Human error is another factor which must be considered. Errors, for example, can be made when the goods are packaged for transport. The packaging materials used should be as ecological as possible but still appropriate for the protection of the materials, in order to avoid contamination or fluctuations in temperature.
Continuity planning brings security to production facilities
In addition to the challenges during transportation, another significant risk of large losses includes an accident at a production plant.
“The most devastating event is a fire, and it is important to do everything possible to prevent a fire from happening in the first place,” says Jaana Salo, Risk Engineer at If.
Fire prevention is vital to safe operations. Alongside the installation of active fire protection systems, such as sprinklers, it is recommended that facilities are also secured with rated fire doors. Similarly, the use of PIR/PUR sandwich panels is not recommended, as the use of non-combustible materials will provide better protection.
According to If Risk Engineer Phil Preston, “For existing facilities where these sandwich panels may already exist, potential ignition sources such as electrical switchboards and battery chargers should be removed from the panels. Planned renovation projects should include removal of PIR/PUR sandwich panels and replacement with non-combustible alternatives.”
Raw materials that are perishable need to be quickly diverted from primary production in case of an accident. This is an important part of continuity planning, helping to reduce the impact of the failure in production to lead to environmental issues.
“In addition to the loss of raw materials, a fire can cause significant short and long-term damage to the environment. In the event of a fire, various environmentally hazardous compounds are released into the air. Water used to extinguish the fire must also be prevented from entering the environment,” Salo notes.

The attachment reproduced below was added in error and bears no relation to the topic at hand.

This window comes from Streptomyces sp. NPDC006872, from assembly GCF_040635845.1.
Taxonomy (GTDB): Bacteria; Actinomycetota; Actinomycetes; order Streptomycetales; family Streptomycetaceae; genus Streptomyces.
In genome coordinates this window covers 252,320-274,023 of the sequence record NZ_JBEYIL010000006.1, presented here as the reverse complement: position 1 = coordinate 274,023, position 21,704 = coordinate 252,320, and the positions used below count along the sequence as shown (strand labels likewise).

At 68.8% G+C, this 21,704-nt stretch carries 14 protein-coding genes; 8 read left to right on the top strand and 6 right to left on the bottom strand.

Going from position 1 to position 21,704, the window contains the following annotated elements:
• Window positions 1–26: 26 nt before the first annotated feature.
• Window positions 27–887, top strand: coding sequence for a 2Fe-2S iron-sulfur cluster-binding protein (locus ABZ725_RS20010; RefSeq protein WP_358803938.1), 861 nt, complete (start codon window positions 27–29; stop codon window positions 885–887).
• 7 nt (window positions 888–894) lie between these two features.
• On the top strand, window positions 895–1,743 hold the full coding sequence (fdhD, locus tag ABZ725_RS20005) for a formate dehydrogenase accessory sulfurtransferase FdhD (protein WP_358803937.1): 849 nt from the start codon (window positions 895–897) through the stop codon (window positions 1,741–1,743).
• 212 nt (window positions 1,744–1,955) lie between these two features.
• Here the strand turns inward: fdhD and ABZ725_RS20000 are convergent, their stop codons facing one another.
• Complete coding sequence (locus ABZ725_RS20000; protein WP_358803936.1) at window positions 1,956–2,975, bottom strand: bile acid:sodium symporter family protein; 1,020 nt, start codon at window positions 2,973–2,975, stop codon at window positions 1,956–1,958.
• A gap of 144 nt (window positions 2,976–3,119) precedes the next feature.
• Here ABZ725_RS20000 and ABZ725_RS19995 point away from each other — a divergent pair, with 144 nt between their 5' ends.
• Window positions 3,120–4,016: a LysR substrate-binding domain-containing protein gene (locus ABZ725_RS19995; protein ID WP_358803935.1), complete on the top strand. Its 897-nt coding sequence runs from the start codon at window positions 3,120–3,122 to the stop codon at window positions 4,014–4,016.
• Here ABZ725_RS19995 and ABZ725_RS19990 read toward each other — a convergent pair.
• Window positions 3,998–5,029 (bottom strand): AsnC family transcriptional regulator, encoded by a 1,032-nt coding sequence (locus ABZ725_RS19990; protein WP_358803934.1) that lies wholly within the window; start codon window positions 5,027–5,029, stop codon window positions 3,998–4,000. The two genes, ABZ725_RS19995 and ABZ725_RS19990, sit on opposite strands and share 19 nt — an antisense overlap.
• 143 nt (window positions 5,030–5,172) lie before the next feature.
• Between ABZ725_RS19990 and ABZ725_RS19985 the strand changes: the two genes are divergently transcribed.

Common causes of fires
Common causes of fires in the food industry include careless hot work tasks, electrical faults and dust explosions. The replacing of lamps from halogen to LED is a simple way to reduce the risk of fire, as well as save energy in the long run.
In the food industry, continuity planning can significantly reduce the risks of disruption through preparing for scenarios that can occur and being ready to make swift changes in operations in the event of an accident. Risks can also be reduced by having back-up systems to secure various functions in the production line. This means that operationally critical equipment, such as the power supply, are secured from two different sources, reducing the risk of disruption.
“You could say that good risk management and preparedness is always an environmental act for a company, although it may not seem that way at first,” Hytönen and Salo conclude.
Clients are recommended to monitor the parking of refrigerated trucks overnight at a site. Typically, when the site is unmanned or only a small number of staff is present, e.g., for cleaning, it is important to pay attention to risks relating to refrigeration equipment in parked trucks. Specifically, when a fault occurs in refrigerated equipment the combustible insulation can ignite.
Trailers used for transporting frozen goods are typically built with materials that are combustible. If the trailer is parked at the loading bay overnight, the fire can quickly spread into nearby buildings or structures. It is therefore recommended that all overnight parking of trailers should be at a distance of at least 10 metres from buildings.
Furthermore, it is good practice to supply the trailers with electricity to power the refrigeration, rather than running on diesel, which is not only an environmentally unfriendly practice, but can also disturb neighbours.